No Shortage of High Arctic Adventure at Arctic Watch Wilderness Lodge

November 9, 2016 Nicolas Singh

A visit to Arctic Watch Wilderness Lodge, Canada’s most northerly wilderness lodge at 311 miles (500 km) north of the Arctic Circle, is an arctic expedition unlike any other. From late June to mid-August, travelers can explore the area around the lodge on Somerset Island and experience for themselves the trip that fashion icon Jeanne Beker recently called “magical, and very personal.”Arctic Watch Overview.jpg

Quark Expeditions® account manager David Tanguay also recently traveled to Arctic Watch and, in an interview with us upon his return, said that the experience was “just amazing.” Check out his high arctic adventure story below.

Base Camp for Arctic Adventure

Arctic Watch Wilderness Lodge hosts Richard Weber and Josée Auclair are polar explorers. Their son Tessum has followed in their footsteps, and their other son, Nansen, is a guide and wildlife photographer. Together with their team, the family created a cozy, comfortable base camp for all kinds of adventures for David and his fellow travelers on Somerset Island.

Every morning after breakfast, expedition guides presented the Adventure Options for the day. Throughout the week, travelers went out in guided groups to kayak, hike, fish, ATV, bike the tundra, go stand-up paddleboarding and take photographs.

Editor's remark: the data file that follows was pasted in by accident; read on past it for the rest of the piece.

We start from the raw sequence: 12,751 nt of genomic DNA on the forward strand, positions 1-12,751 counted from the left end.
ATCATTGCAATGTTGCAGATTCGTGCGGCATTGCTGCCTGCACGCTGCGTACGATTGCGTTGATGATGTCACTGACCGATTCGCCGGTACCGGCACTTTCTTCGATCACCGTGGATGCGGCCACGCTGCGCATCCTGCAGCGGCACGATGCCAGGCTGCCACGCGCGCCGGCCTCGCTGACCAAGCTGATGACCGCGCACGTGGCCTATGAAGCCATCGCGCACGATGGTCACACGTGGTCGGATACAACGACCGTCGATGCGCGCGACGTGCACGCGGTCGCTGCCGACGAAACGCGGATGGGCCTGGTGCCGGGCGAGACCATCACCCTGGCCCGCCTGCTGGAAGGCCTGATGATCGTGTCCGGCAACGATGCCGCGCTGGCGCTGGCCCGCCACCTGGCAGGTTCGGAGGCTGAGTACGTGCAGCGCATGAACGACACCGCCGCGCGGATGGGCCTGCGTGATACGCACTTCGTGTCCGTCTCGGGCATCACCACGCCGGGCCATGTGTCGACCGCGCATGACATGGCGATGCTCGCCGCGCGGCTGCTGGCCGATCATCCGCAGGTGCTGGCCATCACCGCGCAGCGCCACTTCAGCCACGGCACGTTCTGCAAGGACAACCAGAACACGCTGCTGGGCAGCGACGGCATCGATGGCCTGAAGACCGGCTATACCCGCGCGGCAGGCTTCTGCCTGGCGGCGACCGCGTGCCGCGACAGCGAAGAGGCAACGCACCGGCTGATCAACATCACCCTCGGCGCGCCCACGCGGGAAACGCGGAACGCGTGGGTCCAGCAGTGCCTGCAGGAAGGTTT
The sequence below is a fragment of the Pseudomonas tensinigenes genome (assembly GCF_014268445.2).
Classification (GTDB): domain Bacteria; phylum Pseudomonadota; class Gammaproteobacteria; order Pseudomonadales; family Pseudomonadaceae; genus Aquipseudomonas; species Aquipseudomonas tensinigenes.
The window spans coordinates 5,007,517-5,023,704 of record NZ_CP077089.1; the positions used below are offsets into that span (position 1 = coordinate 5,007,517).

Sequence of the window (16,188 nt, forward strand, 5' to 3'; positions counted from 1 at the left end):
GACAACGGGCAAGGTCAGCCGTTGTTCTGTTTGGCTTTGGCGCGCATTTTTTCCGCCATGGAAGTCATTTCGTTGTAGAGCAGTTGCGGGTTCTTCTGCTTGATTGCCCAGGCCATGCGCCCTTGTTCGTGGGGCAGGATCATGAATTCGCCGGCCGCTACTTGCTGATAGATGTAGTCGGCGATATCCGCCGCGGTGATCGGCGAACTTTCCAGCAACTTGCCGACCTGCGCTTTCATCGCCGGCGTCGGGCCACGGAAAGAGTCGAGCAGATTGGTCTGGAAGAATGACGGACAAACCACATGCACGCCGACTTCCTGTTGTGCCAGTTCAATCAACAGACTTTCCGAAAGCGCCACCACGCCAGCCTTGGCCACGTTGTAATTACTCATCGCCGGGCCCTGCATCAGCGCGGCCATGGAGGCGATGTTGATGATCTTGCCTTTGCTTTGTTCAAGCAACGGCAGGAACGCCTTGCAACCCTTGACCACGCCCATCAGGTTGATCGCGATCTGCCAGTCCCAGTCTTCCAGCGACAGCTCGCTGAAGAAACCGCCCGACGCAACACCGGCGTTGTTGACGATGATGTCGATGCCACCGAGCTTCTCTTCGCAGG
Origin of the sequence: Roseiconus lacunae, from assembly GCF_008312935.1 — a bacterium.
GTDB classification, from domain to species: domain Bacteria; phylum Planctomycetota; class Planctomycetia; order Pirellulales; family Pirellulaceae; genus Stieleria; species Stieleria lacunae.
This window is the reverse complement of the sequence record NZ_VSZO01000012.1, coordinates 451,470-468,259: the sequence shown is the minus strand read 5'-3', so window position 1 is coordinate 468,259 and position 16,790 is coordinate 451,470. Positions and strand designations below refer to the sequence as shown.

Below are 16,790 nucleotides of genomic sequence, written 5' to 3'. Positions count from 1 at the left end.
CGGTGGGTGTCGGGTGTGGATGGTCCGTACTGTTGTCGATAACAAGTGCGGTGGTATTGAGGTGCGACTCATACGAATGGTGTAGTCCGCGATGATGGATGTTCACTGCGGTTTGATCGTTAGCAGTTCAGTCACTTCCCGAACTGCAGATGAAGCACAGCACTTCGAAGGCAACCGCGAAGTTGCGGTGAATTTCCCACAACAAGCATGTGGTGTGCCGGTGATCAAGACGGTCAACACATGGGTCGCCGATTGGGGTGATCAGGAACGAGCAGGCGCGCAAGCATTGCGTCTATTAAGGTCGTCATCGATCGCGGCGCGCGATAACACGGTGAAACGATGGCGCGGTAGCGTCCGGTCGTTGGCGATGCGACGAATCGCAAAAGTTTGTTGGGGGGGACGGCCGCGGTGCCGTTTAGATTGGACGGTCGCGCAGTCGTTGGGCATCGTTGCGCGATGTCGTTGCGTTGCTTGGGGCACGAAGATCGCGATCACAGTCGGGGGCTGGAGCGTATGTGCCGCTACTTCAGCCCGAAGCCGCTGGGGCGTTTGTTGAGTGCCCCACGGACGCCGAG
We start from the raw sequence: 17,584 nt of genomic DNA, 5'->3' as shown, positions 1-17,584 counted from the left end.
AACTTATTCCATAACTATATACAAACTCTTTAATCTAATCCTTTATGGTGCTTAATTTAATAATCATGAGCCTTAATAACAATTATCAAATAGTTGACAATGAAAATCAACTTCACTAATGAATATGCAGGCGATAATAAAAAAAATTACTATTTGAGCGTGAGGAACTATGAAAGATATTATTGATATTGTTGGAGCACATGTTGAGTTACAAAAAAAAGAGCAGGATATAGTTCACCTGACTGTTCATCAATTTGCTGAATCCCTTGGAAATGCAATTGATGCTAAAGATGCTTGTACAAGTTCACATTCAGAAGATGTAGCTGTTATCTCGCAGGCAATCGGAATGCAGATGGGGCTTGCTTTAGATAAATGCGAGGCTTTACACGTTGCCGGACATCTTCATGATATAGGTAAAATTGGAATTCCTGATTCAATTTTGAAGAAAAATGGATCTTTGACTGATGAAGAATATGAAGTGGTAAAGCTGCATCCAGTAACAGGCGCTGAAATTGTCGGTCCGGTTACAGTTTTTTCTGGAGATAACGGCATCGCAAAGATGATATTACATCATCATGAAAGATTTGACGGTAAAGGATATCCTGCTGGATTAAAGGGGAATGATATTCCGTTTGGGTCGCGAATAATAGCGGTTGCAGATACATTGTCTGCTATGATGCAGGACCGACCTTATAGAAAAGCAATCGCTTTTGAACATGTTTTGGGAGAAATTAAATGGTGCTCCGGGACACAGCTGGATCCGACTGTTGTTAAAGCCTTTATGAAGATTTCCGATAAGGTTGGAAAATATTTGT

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The adventure, however, began for David before he even set eyes on the lodge at 74°N. His journey began in Yellowknife, the capital of Canada’s Northwest Territories, where passengers boarded a charter flight to Somerset Island. Usually, a comfortable flight is a pretty unexceptional experience, but not this time.

“We were flying over the lodge, right at the inlet, and we saw all these belugas in the water,” says David. “We could see them so clearly – it was just spectacular!”

The Cunningham River estuary is the summer home to hundreds of beluga whales, and as David would soon learn, his bird’s-eye view from the plane was only the start of his adventure. That first day at Arctic Watch, he chose the kayaking Adventure Option and was soon gliding alongside those belugas across the surface of the bay.

“There were about 500 belugas in the inlet,” David says. “When we were kayaking, they would come by us and swim right underneath our kayaks.”GroupImage_Belugas_ArcticWatch.jpg

Life at a Land-Based Arctic Expedition

South of the lodge, deep canyons provide challenging hiking and incredibly rewarding photography experiences. The Northwest Passage lies to the north, and west of the camp is an area called Red Valley, a popular Arctic Watch ATV destination. It was one of the adventures David opted into on his trip.

“Two hours on the ATVs took us to this spectacular area high up in the mountains. We could see the valley in front of us and the Northwest Passage in the back,” he says, reminiscing.